This would not be the first or last time I would hear those words, you cannot build that, but I could so clearly see the effect of the glass gutter on the inside of the house that there would be no turning back. Lucky for the house, the builder was also the owner, and he trusted the inspired gutter to deliver what was proposed. The house was built out with the kitchen spilling over into a dining area and outdoor patio and a living room with a face of windows articulating views of the Front Range—the eastern view of the Rockies. A see-through fireplace connected the living and dining rooms. Two bedrooms, a bathroom, and play area made the house family friendly. In the master suite, ceiling slots caught the glass-gutter reflections. A winding staircase led up to the tower room, which featured a sloping roof that jutted out to create shading overhangs for the wall of windows. We hosted an open house to celebrate the project and activated the glass gutter with a hose pouring onto the roof. Our “ship” launched with a cascade of water sheeting down the steel panel as the guests squealed with delight.
Over a decade later, I received an email from the latest owner of that house who had traced me through another house I had designed. This was the best house he had ever lived in, he wrote, and after living there, they discovered “wonderful, wonderful details,” such as the moonlight falling through the series of skylights.
When I read that note, I realized that I had never even considered the possibility of the moonlight casting onto that glass gutter and delivering itself through the ceiling slots. Astounding what shows up when unhindered inspiration leads to such unimaginable largesse. Making architecture is never a linear journey, less so a totally rational one, as the journey traverses land that always has a unique story and an atmosphere filled with a vibrating intelligence.
"Making architecture is never a linear journey, less so a totally rational one, as the journey traverses land that always has a unique story and an atmosphere filled with a vibrating intelligence."
Listen to what shows up
I have learned to embrace the marvelously unpredictable environment of design by working with physical models that take me out of my rational, calculating mind and drop me into an intuitive, three-dimensional state. Thanks to this project I got my second step into the source of architecture: Listen to what shows up. In this case the failed soils test and cricket roof changed what would have been an unremarkable construction into one that is able to lift the lid of our blue atmosphere and connect us to something so much bigger, something we might never have imagined, like the moonlight casting through the slots, awakening our senses and imaginations even more.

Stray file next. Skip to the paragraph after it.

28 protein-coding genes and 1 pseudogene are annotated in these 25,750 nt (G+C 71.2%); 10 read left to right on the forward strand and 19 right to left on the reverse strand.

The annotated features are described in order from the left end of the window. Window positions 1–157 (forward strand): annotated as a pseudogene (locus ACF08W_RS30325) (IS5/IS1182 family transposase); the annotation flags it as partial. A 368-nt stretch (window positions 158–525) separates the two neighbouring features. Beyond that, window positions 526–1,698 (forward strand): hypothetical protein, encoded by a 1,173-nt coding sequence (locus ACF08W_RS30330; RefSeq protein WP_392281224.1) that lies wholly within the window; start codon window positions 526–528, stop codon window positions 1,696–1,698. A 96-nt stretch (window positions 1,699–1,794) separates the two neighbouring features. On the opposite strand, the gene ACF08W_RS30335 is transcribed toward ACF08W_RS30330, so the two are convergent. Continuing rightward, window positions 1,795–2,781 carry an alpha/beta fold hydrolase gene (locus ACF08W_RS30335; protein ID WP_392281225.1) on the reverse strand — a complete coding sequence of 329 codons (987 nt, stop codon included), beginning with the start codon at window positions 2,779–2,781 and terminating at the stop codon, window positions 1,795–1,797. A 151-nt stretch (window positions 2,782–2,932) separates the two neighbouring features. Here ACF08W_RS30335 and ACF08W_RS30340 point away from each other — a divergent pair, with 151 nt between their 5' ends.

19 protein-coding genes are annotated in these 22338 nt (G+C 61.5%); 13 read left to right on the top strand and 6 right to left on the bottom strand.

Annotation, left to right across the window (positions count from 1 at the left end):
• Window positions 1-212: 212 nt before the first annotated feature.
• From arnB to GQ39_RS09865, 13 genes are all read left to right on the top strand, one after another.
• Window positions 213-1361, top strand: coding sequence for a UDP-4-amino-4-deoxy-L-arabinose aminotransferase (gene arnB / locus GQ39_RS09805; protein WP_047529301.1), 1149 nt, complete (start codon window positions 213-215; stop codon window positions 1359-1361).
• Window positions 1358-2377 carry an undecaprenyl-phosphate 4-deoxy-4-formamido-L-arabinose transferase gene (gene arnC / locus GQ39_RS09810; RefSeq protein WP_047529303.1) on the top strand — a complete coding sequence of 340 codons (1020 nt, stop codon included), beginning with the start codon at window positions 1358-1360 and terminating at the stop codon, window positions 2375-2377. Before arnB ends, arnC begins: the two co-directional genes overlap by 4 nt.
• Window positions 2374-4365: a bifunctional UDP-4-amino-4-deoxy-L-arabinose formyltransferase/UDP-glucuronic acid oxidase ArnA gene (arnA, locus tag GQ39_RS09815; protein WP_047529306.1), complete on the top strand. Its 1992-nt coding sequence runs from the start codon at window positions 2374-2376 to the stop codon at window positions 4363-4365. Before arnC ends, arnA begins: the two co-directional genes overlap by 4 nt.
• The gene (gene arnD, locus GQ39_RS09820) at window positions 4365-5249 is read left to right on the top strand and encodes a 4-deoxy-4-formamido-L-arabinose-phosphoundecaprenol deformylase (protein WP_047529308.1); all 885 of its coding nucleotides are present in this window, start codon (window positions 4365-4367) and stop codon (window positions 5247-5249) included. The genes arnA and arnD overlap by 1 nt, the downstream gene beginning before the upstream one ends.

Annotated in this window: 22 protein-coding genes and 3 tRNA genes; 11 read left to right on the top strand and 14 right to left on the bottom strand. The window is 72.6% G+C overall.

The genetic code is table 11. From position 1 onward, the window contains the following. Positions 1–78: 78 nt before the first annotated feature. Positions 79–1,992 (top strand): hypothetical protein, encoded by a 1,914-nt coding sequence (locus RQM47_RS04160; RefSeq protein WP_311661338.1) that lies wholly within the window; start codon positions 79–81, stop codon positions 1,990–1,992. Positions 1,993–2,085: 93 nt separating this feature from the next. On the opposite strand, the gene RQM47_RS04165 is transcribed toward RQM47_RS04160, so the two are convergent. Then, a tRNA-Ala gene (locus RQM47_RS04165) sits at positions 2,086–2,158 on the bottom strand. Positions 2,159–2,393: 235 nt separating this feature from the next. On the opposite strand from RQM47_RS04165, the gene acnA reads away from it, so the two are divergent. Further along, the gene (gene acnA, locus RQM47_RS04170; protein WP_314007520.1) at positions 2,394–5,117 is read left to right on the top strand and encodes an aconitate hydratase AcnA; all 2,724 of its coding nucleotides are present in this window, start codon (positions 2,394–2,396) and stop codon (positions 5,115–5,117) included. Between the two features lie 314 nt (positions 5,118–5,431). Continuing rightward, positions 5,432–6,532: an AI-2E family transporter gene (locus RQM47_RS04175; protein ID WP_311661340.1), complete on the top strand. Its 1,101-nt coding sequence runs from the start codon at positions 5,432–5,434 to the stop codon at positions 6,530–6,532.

It is said that the dream is realized where the dream is sourced. If we do not dare to dream, to touch something within ourselves that ignites our passion, we will never see that dream realized. This certainly seems to be the case with places that make us feel fabulously alive—they touch something within us that we may have only known in dreams. And that is why, above all else, in the little blink we have on our finite earth, I am an architect. △
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When not practicing architecture or creating singular built environments at her research-based firm Studio Points in Boulder, Colorado, ml Robles explores the source of architecture in her writings. She is currently completing her first book in which she tells the story of how she came to be Under the Influence of Architecture.